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Brian Enos's Forums... Maku mozo!


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About RadarTech

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    Sees Sights Lift
  • Birthday 11/09/1971

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    Jim McBurnett

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  1. At Area 8 this past year we covered that under RM guidance.. if it is in a cart and being retrieved from a cart or buggy for a competitor to start the course of fire in an area where the car or buggy can't be within 6 feet of the berm or backstop we used the line at the end of the 10.5.19 The berm/backstop is not required while removing/returning a properly flagged PCC from/to a vehicle providing all other safety rules are followed. Vehicle - interpreted as a car, golf cart, or buggy. The previous sentence also says All other gun handling with the PCC, e.g., sight pictures, turning dots on/off, etc., must be accomplished in a safety area or under the direct supervision of a Range Officer. notice the OR..
  2. While the RO may need some training, I would recommend this course of action: 1. Know the rules yourself 2. Have the rule book or electronic version handy 3. Show the applicable rule to the RO and educate him/her. In this case the rules for USPSA competitions (NOT SCSA or multigun ) are on page 29 of the rules book and this COULD be problematic.. as it is written I am unsure if he uncased BEFORE make ready or if he walked up and unzipped before the RO was there. If it was before the RO was there, technically it is a DQ if he was not within 2 yards of the backstop or sideberm and following all the other elements of Did the RO give make ready BEFORE he unzipped it? NOTE the definition of CASED as covered in To be considered cased, the PCC must be in a case or sleeve which covers from the muzzle past the trigger guard and prevents access to or manipulation of the trigger. In this example- I believe he actually UNCASED it per as it was all the way down. UNCASING is where the DQ is called in this situation. So if he didn't wait for the make ready and just walked up to the start area and laid it down and unzipped and was not withing 2 yards of the backstop/sideberm.-- rule applies with a DQ of 10.5.19 This situation says it was pointing downrange at the backstop, but did not give a distance. that is important. THE RULE in question: Carbines must be cased/uncased or removed/replaced on a cart with the muzzle pointed in a safe direction directly into and within 2 yards of a side berm or backstop. PCCs can also be cased/uncased or removed/replaced on a cart under the direct supervision of a range officer with muzzle pointing at the backstop. Failure to point the muzzle at a side berm or back stop during casing/uncasing or removing/replacing on a cart will result in a DQ per 10.5.19. See below As another commented, ask him to show the rule.. This is a rather technical DQ situation.. was he truly in a DQ situation? I am not sure.... what I AM SURE OF-- if he does that at a level 2 or higher- his chances of getting a warning and NOT a DQ is slim... That lesson needs to be learned.... 10.5.19 Failing to point the muzzle of a PCC at a side berm or back stop during casing/uncasing or removing/replacing on a conveyance or sweeping any person with the muzzle of a PCC, whether loaded or not, even if a chamber flag is inserted. Side berms/backstops may be used for casing and uncasing or removing from/placing on conveyances only. All other gun handling with the PCC, e.g., sight pictures, turning dots on/off, etc., must be accomplished in a safety area or under the direct supervision of a Range Officer. The berm/backstop is not required while removing/returning a properly flagged PCC from/to a vehicle providing all other safety rules are followed.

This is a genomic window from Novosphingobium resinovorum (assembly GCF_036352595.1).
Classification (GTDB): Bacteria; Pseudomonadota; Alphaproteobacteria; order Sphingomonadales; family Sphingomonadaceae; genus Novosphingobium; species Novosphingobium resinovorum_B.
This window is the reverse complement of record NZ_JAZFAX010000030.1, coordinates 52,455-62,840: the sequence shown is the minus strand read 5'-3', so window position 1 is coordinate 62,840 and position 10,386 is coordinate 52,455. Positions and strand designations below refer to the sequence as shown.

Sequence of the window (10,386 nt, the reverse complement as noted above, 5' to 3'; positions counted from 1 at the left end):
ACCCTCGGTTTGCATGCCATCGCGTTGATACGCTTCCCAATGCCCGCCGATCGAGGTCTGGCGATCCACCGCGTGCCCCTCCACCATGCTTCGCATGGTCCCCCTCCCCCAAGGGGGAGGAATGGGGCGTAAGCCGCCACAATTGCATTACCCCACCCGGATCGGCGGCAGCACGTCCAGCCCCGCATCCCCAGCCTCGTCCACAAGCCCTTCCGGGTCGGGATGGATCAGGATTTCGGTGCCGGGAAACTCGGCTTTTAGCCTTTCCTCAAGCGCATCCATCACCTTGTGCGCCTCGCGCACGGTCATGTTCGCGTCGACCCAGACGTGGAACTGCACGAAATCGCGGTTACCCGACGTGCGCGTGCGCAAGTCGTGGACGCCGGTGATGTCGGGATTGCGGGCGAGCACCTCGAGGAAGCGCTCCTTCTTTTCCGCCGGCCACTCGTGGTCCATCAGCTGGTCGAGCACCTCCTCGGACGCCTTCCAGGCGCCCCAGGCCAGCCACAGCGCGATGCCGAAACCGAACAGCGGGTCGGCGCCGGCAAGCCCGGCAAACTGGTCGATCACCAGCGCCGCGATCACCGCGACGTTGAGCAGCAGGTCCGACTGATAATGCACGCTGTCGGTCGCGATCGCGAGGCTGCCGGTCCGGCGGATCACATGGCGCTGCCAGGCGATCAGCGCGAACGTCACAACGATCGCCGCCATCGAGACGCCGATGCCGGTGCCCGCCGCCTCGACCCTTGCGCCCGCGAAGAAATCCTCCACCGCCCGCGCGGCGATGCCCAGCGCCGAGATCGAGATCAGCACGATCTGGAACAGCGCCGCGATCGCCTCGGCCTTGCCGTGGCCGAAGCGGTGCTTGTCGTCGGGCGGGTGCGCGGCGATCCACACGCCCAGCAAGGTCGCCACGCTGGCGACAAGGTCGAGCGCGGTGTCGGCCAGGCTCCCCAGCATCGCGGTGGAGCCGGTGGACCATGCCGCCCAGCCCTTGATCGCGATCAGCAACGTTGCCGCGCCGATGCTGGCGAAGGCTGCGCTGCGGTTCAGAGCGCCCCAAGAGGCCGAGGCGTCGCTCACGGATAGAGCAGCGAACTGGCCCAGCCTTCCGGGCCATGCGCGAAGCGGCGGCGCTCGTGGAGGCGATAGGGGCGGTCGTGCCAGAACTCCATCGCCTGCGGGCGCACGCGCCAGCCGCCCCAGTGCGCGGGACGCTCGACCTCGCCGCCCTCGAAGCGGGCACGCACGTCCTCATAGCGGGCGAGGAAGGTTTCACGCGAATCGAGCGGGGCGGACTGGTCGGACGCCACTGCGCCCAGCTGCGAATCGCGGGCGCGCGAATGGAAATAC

3. I would recommend sending this to DNROI@uspsa.org Troy will provide answers and have corrections made to the course as needed.